“Ours is a world of nuclear giants and ethical infants. We know more about war than we know about peace, more about killing than we know about living.” This is a quote by Omar N. Bradley, who was the General and a senior officer of the army of the United States of America during and after World War II.

In this world, with the recent developments like inter state rivalries, constantly increasing nuclear and military capabilities of countries and what not, the role of military forces and increased technologies and equipments associated with it is also increasing. The world, with growing international conflicts around like in Syria, Libya etc., issues like the militarisation of the arcticaand so on, has become a volatile place wherein countries are looking to advance their military arsenal and show their “might” to the world.

In realist traditions of international relations, the role of military power is clear. In an environment of international anarchy, states are forced to rely on their own resources and order to ensure their continued existence. Military power is thus the Ultima Ratio of state power. Armed forces continue to defend the state against real or potential  threats which may be external in nature and as a coercive tool to promote and protect its national interests.

Indeed armed forces have their task cut out. Serving in the armed forces is greatest honour for any individual. World is like always vulnerable to conflicts that can break anytime making the role of armed forces very significant. But what has been seen is that this role has been limited to government only. So should private sector have a role in this? This is a major question that arises in the current international scenario. This is where the concept of Private Military Security Companies comes to play.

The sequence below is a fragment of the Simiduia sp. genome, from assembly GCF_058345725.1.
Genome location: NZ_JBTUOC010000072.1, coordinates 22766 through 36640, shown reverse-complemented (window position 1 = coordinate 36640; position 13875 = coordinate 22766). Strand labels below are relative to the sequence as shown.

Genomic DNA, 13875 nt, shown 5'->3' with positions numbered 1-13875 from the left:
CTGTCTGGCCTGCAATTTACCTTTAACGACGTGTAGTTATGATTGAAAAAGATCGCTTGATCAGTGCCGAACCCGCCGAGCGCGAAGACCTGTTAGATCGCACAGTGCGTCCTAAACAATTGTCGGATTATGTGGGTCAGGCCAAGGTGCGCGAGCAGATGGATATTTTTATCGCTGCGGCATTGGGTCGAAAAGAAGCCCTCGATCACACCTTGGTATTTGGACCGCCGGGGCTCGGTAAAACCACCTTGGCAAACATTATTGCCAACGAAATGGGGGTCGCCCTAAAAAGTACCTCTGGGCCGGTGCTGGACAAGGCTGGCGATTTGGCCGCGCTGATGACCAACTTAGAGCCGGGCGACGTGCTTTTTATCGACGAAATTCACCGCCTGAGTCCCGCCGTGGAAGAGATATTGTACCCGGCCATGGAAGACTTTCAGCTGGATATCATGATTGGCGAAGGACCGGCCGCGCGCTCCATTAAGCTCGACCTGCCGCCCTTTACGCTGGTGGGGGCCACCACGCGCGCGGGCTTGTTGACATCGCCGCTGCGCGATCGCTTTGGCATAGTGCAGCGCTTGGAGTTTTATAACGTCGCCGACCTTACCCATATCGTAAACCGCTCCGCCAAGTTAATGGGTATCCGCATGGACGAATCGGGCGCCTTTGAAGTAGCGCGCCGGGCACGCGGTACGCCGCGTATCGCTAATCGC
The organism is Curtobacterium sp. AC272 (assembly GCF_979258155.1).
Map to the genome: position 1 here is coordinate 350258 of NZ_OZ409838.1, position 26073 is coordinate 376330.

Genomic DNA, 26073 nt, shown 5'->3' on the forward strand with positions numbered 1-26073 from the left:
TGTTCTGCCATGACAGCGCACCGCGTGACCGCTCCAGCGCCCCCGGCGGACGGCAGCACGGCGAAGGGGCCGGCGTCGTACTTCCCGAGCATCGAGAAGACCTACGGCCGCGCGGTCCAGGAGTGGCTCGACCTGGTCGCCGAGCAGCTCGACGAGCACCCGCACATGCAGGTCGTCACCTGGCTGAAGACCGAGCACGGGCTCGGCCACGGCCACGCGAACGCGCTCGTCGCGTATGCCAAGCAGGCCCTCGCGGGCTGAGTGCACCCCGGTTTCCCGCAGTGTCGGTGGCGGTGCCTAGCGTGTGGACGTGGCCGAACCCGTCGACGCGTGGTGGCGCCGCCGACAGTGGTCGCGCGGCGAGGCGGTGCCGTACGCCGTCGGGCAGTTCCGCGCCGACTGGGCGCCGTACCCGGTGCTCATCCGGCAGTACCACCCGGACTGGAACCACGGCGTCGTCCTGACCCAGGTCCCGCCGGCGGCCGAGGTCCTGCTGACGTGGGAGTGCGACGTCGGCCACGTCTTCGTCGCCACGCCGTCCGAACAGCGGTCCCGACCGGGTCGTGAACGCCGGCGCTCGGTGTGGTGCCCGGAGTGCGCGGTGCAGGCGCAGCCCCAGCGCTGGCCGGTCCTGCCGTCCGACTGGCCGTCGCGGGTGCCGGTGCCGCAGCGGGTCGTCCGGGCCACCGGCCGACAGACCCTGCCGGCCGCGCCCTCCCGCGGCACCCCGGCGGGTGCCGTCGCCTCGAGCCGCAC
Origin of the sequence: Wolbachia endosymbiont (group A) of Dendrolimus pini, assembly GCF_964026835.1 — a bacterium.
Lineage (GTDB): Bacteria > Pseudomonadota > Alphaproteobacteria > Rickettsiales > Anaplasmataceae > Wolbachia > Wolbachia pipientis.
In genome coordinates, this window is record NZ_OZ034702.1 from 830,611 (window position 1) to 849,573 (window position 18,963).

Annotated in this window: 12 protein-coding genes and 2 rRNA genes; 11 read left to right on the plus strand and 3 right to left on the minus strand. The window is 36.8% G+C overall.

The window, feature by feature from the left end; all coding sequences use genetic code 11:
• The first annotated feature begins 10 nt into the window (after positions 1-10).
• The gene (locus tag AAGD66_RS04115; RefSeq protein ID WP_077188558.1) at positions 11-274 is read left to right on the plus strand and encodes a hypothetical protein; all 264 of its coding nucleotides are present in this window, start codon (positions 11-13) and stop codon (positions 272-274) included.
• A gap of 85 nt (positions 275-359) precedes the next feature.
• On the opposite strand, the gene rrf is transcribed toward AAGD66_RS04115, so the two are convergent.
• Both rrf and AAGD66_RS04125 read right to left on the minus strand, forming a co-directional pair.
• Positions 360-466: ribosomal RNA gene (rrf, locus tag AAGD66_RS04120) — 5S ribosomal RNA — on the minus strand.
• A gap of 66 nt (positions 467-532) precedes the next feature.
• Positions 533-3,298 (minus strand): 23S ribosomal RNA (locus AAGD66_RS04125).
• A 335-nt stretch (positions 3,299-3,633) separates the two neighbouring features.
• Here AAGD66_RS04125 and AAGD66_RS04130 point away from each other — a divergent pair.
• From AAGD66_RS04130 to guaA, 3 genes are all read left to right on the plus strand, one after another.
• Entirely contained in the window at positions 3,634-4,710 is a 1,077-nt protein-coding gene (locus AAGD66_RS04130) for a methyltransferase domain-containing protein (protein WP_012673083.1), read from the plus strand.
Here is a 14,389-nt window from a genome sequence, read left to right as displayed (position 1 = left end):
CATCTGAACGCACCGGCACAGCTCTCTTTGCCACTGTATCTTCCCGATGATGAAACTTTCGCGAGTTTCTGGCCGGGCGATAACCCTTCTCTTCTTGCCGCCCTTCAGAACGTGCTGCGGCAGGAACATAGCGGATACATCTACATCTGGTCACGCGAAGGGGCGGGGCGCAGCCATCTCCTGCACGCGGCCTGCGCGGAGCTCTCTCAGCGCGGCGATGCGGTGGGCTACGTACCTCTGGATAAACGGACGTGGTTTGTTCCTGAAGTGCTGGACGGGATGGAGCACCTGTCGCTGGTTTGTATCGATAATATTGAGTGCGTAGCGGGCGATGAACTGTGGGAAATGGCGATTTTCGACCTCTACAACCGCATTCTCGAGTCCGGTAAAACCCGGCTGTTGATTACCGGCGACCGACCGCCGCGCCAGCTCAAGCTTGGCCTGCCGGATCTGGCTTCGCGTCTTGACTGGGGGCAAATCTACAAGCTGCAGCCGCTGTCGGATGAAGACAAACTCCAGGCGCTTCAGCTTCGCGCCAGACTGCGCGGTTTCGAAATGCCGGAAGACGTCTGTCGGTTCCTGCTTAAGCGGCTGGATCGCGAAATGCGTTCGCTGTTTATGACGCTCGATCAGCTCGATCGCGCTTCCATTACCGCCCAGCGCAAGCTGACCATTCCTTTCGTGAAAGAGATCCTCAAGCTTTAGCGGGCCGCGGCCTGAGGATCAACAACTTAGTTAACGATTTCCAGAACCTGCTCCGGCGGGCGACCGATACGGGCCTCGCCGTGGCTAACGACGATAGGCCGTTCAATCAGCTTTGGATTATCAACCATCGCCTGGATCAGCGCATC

To begin with, Private Military Security Companies are private business entities that provide military and/or security services, irrespective of how they describe themselves. Military and security services include, in particular, armed guarding and protection of persons and objects, such as convoys, buildings and other places; maintenance and operation of weapons systems; prisoner detention; and advice to or training of local forces and security personnel. These are appointed by a state party so that its military capabilities are further enhanced and developed. They are used in furtherance of the already present standing army.

The 3 aspects of authority, responsibility and accountability are important while talking about the topic. The presence of private military and security companies (PMSCs) in armed conflicts has traditionally drawn minimal attention even though reliance on private entrepreneurs during war is nothing new. Such entrepreneurs have played a role in wars past and present, from ancient times to the conflicts of our day. Nevertheless, historians considered them no more than an ancillary aspect of military affairs, their status and significance warranting no particular scrutiny. But this has now changed. Today, PMSCs are viewed in some quarters as an indispensable part of military undertakings. Since the end of the Cold War, demand for PMSCs has increased to such an extent that there is now a whole new PMSC industry offering an ever wider range of services. In terms of scale and scope of the services involved, PMSCs today are a wholly new phenomenon.